Strategy #5: Celebrate every little victory

Dyslexic students can do well in life if parents cheer them on when new milestones are met, no matter how small the milestone is.

This is because progress appears in different forms. It could be in their spelling accuracy, reading fluency, or even initiative to complete their homework. Children want the approval of their parents, and a step in the right direction is always worth cheering them on for.

Hence, acknowledge your child’s successes, no matter how small they are. Get your child to see it as a personal victory too. In the long run, these little steps will add up and show in their academic performance and behaviour.

Strategy #6: Create a supportive, dyslexia-friendly environment

Besides being a positive voice for your child, you can continue to support them by creating a dyslexia-friendly environment at home. Consider doing the following:

  • Print out materials on coloured paper, with bigger fonts.
  • Avoid using serif fonts. Instead, use dyslexia-friendly fonts like Dyslexie or Century Gothic.
  • Break up complex assignments into manageable chunks.
  • Avoid reprimanding your child because of poor grades.
  • Praise your child if you see them putting in effort, regardless of the result.
  • Get books that match your child’s literacy level. Comics are fine too.

These guidelines also work for tutors. If you’re unsure how to tutor a dyslexic student effectively, consider adopting some of these suggestions, especially the first three.

Strategy #7: Use mnemonics and short stories to help your child memorise difficult words

Mnemonic devices are great for helping students retrieve information. One such device is the use of acronyms. For example, a younger student may frequently misspell “the” as “teh”, but breaking it down into “two heavy elephants” may help him or her to spell the word with greater accuracy.

Similarly, short stories can help students spell complex words with more ease. My favourite sight word to teach is “immediately”, where I tell students to memorise the following story:

One day, at IMM, a man called Edi was hungry, so he immediately ate “-ly”.

Simple but effective. My students never misspelled “immediately” again after they were told this story.

Here’s another one:

There was an ex-cop by the name of Cru. He joined the CIA to catch this criminal, Ting, who was in excruciating pain.

There are many, many ways through which one can use mnemonics and storytelling to help students memorise information. Go wild and creative so long as it works. The sky’s the limit.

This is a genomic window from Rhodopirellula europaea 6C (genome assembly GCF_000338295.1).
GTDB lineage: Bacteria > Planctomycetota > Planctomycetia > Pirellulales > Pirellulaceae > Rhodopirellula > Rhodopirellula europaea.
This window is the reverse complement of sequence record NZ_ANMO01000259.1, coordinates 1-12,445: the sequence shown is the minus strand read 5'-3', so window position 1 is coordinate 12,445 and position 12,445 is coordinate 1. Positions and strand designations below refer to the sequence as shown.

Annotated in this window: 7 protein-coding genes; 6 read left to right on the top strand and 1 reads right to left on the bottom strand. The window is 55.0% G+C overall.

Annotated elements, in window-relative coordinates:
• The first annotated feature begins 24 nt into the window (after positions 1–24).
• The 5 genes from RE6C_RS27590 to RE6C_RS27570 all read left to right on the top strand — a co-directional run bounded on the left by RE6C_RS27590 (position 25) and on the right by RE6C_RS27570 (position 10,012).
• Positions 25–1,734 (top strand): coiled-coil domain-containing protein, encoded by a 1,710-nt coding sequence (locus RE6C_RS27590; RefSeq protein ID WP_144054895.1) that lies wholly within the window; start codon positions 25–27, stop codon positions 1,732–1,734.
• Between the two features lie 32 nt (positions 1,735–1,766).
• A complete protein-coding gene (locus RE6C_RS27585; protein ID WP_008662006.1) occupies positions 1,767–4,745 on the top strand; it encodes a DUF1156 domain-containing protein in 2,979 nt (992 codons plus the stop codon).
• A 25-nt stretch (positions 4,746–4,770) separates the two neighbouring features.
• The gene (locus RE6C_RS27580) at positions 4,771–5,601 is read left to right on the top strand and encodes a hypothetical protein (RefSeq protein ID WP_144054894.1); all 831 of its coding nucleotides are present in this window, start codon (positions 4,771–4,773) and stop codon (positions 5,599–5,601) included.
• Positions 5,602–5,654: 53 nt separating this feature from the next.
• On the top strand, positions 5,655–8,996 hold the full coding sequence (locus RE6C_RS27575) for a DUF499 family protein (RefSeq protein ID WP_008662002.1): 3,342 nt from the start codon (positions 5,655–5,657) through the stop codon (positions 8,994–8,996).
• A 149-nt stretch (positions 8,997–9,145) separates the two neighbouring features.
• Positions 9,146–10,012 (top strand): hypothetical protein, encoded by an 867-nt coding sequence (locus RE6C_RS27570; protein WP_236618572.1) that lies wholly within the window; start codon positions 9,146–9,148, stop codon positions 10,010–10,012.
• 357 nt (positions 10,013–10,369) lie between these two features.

Strategy #8: Work on your child’s strengths

Many dyslexics have strengths that neurotypical people don’t. For instance, they tend to be better at spatial reasoning and thinking out of the box.

Find out what your child’s strengths are and help them work on these areas. If they are very much into sports like soccer, consider signing them up with a kids’ soccer club. If they are artistically inclined, help them set up a portfolio page on Instagram.

NEVER let their academic weaknesses stop them from doing what they are good at. In this modern day and age, the developmental pathways of a child can go beyond the traditional “study hard ➜ get a degree ➜ find a job” route. There are many more possibilities for them to explore.

Strategy #9: Find the right people to work on your child’s weaknesses

Ok, this is not so much a strategy as it is a reminder: find the right people to help your child. There are many dyslexia intervention service providers in Singapore that can help your child according to his or her needs. A trained educational therapist will be able to teach your child techniques such as sound blending and fingerspelling.

Don’t hesitate. Find a trained specialist ASAP.

[Read This Next: Where To Get Help For Dyslexia in Singapore]

Concluding Words: Having a child with dyslexia, in Singapore? Do not worry!

Dyslexia may hinder your child’s progression during the early stages of their development. Furthermore, there is no way to permanently “get rid” of dyslexia or outgrow it. However, with the right motivation, the right spirit, the right resources and the right people to help, he/she can still do very well in life.

For example, one of my ex-learners is now a student leader at Singapore Polytechnic; another went on to do Aerospace Engineering after his GCE ‘O’ Levels.

Swords & Stationery has an established network of dyslexia experts at the ready to help your child; we are fully equipped to help dyslexic students do the best that they can academically and socially. Reach out to us for a free consultation; we’d be more than happy to show you the best techniques to help your child cope with dyslexia, at home and in school.

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Dyslexia: What You Need To Know And How To Overcome It


Teacher Shaun

Teacher Shaun a self-professed geek and lover of all things old-school. When he's not playing Fallout or Deus Ex for the nth time, he can be found sitting in front of his laptop hacking away at his keyboard, typing blog posts like this one. He also runs a little company called Swords & Stationery.